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2010-02-14 09:55:02
The Good, the Bad and the Incompetent

7 signs if you have a good, or bad, real estate agent

Buying your first home is one of the most important decisions of your life. Yet most people lack in-depth knowledge of the process and aren’t sure what an agent should do for them (or not do, for that matter).

When you lack experience, how can you tell if you have a good, bad, or incompetent agent working for you? Here’s a list of the seven tip-offs that it might be time to call it quits with your agent — along with seven practices of the good ones.

1. He doesn’t listen

Right off the bat, an agent should ask you several important questions:

  • How long have you been looking?
  • Are you pre-qualified and, if so, for what type of loan?
  • What time frame are you looking to move in?
  • How much are you looking to spend?
  • What type of house and how many bedrooms are you looking for?
  • Are good schools important?
  • What neighborhoods are you interested in?

If he keeps showing you things that are outside your chosen neighborhoods, school districts or budget, then you might have a problem. Ditto if you are looking for a single-story home on a quiet street and he keeps showing you condos in a busy complex on Main Street. “If the client says to me, ‘I want a three-bedroom house with a fireplace,’ and I show them something different, I need to explain and say why I’m doing it,” says Deborah Engel, an accredited buyers agent with Prudential California Realty in San Diego.

Good agent: Before you get in a car with an agent to look at that first home, he should go over the process, how he operates and what he charges, and get a good understanding of your “needs, wants and wishes” says Adorna Carroll, a Connecticut broker, real-estate consultant and course instructor.

Moreover, a good agent should preview most of the homes he is trying to sell you, so he doesn’t waste your time. If a house is a big fixer inside or has an enormous dead tree in the backyard, your agent should know about it before you agree to go, says Dorcas Helfant-Browning, principal broker with Coldwell Banker Professional in Virginia Beach, Va., and a past president of the National Association of Realtors.

2. She’s inexperienced

Real estate is a full-time job. If your home search is someone’s side job, you should probably take this as your cue to move on.

Someone who works another job in addition to her real-estate gig probably isn’t able to scan the listings as often as she should — at least twice a day to catch everything — and you can bet she isn’t able to get back to listing agents, mortgage brokers and others as quickly as a fulltime agent.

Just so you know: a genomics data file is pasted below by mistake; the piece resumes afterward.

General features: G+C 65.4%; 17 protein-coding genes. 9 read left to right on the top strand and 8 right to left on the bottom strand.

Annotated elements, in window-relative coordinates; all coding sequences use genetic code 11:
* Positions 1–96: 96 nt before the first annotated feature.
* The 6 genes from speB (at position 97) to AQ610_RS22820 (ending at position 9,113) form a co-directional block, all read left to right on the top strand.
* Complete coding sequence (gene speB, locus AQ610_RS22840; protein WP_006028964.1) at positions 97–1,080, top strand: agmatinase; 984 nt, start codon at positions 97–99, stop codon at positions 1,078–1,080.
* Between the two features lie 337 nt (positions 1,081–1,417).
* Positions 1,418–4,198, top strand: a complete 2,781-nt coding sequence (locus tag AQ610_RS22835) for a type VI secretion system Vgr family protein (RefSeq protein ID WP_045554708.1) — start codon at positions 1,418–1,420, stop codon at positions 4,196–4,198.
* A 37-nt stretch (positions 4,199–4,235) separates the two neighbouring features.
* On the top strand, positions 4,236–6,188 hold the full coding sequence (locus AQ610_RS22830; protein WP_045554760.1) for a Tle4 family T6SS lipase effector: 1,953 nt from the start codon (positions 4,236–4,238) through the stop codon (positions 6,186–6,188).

Moreover, if the agent lacks experience, contacts and credibility, she might have a harder time securing that winning bid for you, everything else being equal, Carroll says. Listing agents like to work with other agents that they know can get the deal done, she says.

A few signs that they’re green:

  • They don’t make sure you’re pre-approved for a loan before they get in the car with you to look at listings.
  •  They don’t prepare a detailed market analysis with comparable values for the same type and size of property when you’re getting ready to make an offer. And they can’t tell you the reasons you might want to offer more or less on a property.
  • They can’t fully explain parts of the sales contract, or what they can and can’t do for you under the law.
  • They don’t inform you about homeowners associations and restrictions, if you are looking at a planned community or condominium complex.
  • They violate fair housing rules by talking about the ethnic makeup or religious background of people living in the neighborhoods you’re interested in.

Good agent: A good agent will, of course, be licensed by the state — you can check licenses here — and have the transaction experience and confidence to negotiate effectively in a competitive market. Preferably, she should have some sort of additional training, such as Accredited Buyer’s Representative (ABR) certification or be a graduate of the Real Estate Institute (GRI), to let you know that she is circulating in the real-estate community and committed to the business.

3. He’s abusive

No one should stand by his agent if he’s being treated poorly. That means no yelling, critical comments or badgering you if you’re not ready to make an offer on a property or don’t want to spend more than you had originally discussed.

“Our job isn’t to tell clients what to do, it’s to counsel them and let them know what their options are,” says Suzette Baker, an agent with Coldwell Banker Alliance Realty in Whittier, Calif. “They should want to keep you in your budget.”

Your agent shouldn’t try to talk you out of something you really want. He can offer you guidance, but he shouldn’t be telling you to “get real” if you want three bedrooms instead of two and no one should be made to feel bad because he is spending less. There should be the same level of customer service whether you are spending $180,000 or $580,000.

Good agent: A good agent should be your “guardian angel,” protecting you in the transaction and welcoming questions about the area or the process. “They should make it clear that you are not imposing, and they are happy to deal with you,” says Ilona Bray, author of “The Essential Guide for First-Time Homeowners.”

4. She is unethical or manipulative